Defense contractor KBR Inc, which is under criminal investigation in the electrocution deaths of at least two US soldiers in Iraq, has been awarded a US$35 million contract by the Pentagon to build an electrical distribution center and other projects in the country.
The announcement of the new KBR contract comes just months after the Pentagon, in strongly worded correspondence obtained by The Associated Press, rejected the company’s explanation of serious mistakes in Iraq and its proposed improvements. A senior Pentagon official, David Graff, cited the company’s “continuing quality deficiencies” and said KBR executives were “not sufficiently in touch with the urgency or realities of what was actually occurring on the ground.”
“Many within DOD [the Department of Defense] have lost or are losing all remaining confidence in KBR’s ability to successfully and repeatedly perform the required electrical support services mission in Iraq,” wrote Graff, commander of the Defense Contract Management Agency, in a Sept. 30 letter.
Graff rejected the company’s claims that it wasn’t required to follow US electrical codes for its work on US military facilities in Iraq. KBR has said it would cost an extra US$560 million to refurbish buildings in Iraq used by the US military, including former Iraqi president Saddam Hussein’s palaces, which among other problems are based on a 220-volt standard rather than the US 120-volt standard.
KBR announced last week it won a new US$35.4 million contract from the Army Corps of Engineers to design and build a convoy support center at Camp Adder in southern Iraq. It will include a power plant, electrical distribution center, water purification and distribution systems, wastewater and information systems and road paving.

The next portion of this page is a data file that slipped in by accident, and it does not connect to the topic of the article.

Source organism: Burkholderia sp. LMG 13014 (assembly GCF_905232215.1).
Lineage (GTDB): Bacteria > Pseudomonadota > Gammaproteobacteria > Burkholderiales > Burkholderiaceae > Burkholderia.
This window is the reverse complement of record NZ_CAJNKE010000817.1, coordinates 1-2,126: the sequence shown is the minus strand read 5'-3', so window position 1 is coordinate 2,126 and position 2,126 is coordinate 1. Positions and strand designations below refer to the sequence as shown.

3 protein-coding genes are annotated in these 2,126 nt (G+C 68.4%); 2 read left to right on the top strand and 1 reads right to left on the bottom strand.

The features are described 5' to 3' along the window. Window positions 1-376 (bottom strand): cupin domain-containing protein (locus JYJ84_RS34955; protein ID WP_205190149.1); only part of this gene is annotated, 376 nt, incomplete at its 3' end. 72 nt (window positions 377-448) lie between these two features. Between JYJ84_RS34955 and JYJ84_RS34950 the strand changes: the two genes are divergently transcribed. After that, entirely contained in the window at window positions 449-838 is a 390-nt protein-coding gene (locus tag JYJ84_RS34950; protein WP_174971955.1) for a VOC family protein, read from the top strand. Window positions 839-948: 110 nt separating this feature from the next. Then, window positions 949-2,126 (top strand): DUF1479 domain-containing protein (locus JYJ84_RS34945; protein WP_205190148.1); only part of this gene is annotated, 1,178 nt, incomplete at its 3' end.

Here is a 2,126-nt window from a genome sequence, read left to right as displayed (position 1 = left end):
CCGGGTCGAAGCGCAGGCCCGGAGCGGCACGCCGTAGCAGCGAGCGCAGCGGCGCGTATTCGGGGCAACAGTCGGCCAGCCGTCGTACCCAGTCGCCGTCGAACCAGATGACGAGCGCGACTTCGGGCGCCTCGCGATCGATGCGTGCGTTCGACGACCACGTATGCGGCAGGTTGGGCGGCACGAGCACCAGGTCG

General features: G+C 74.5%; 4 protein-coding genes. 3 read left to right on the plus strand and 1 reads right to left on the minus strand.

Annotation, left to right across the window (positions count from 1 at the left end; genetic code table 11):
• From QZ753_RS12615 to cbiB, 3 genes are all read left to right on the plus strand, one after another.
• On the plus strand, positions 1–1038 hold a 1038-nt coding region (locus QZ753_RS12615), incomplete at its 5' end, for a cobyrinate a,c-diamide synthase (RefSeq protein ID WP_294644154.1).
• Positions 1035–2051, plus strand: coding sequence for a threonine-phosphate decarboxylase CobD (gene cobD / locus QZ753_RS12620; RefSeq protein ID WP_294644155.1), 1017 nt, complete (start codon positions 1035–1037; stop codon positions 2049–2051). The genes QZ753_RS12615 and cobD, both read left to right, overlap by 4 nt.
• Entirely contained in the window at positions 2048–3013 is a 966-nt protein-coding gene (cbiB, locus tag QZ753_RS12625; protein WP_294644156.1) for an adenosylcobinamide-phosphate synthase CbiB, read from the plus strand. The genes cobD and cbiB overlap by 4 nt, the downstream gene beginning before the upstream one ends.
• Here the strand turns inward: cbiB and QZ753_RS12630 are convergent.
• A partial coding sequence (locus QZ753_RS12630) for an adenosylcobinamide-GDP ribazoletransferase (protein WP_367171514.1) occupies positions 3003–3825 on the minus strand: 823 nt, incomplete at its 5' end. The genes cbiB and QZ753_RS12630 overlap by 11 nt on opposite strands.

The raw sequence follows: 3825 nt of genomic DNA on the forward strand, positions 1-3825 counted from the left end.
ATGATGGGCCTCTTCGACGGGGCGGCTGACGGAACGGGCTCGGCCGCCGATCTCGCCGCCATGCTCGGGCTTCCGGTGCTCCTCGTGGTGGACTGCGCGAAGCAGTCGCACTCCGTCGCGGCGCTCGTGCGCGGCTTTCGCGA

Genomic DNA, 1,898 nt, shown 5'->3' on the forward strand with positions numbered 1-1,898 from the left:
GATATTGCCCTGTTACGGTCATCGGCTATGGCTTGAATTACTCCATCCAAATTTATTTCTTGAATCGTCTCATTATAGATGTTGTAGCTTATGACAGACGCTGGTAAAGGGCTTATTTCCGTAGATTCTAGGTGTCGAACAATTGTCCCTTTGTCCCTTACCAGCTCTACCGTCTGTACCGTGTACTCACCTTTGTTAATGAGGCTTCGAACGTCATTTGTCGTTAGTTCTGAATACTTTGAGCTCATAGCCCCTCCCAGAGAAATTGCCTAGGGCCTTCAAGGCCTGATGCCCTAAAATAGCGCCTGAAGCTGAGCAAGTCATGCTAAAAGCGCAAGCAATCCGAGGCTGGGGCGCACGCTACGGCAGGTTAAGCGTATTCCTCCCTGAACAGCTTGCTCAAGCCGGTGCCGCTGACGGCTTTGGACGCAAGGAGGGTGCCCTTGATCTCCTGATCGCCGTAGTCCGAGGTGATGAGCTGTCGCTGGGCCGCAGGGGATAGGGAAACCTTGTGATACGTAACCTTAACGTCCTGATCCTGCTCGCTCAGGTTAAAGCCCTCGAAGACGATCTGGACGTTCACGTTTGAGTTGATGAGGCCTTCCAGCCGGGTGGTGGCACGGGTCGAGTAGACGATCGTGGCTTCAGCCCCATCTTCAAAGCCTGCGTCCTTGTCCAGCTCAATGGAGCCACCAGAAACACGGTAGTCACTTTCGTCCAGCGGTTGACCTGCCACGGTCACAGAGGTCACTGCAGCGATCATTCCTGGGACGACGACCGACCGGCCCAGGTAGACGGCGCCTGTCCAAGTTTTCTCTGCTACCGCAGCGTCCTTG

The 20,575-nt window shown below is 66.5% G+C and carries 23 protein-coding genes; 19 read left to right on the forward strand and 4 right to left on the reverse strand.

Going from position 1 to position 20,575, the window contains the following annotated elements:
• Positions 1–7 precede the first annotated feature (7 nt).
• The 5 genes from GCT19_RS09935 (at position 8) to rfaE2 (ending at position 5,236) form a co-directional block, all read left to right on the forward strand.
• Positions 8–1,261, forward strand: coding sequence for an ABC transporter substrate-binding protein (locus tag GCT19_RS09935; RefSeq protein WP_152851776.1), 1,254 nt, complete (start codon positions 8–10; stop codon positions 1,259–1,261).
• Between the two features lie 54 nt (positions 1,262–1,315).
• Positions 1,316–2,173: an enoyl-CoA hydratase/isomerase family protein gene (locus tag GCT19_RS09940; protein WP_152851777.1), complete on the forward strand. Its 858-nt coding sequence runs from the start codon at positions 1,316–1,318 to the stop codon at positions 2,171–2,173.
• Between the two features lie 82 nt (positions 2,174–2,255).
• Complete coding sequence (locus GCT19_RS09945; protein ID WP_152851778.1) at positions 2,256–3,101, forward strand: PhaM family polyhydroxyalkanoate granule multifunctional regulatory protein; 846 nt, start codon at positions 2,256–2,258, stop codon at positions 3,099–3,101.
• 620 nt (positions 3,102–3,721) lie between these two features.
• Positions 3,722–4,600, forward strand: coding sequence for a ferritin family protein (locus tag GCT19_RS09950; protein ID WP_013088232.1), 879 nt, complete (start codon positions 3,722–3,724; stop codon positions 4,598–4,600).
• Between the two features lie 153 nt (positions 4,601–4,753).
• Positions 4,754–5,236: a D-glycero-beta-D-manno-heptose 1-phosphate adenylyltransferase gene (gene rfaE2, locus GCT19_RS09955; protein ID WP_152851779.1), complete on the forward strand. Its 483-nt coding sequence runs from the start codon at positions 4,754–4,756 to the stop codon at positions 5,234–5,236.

Senator Byron Dorgan said the new KBR contract was inappropriate. Senator Bob Casey said he has formally asked the Corps of Engineers whether it was confident KBR could accomplish it and whether the Corps had any alternatives.
“This is hardly the time to award KBR a new contract for work they’ve already failed to perform adequately, and which puts US soldiers at even greater risk,” Dorgan said in a statement. “Ultimately, contractors must be held accountable, and so should those who continue to award these contracts.”
A KBR spokeswoman, Heather Browne, said the company was committed to providing quality services and would comply with the military’s requirements in its work on the Camp Adder contract.
Army criminal agents have reopened the death investigation of Staff Sergeant Christopher Lee Everett, 23, a member of the Texas Army National Guard. Everett was killed in September 2005 in Iraq when the power washer he was using to clean a vehicle short-circuited. KBR and another contractor, Arkel International, performed the electrical work on the device’s generator, according to a civil lawsuit filed by Everett’s family.
The AP previously reported that the Army has reclassified another soldier’s electrocution death as a negligent homicide caused by KBR and two of its supervisors. Staff Sergeant Ryan Maseth, 24, a Green Beret from Pittsburgh, was electrocuted in his barracks shower. An Army investigator said KBR’s contractor failed to ensure qualified electricians and plumbers did the work.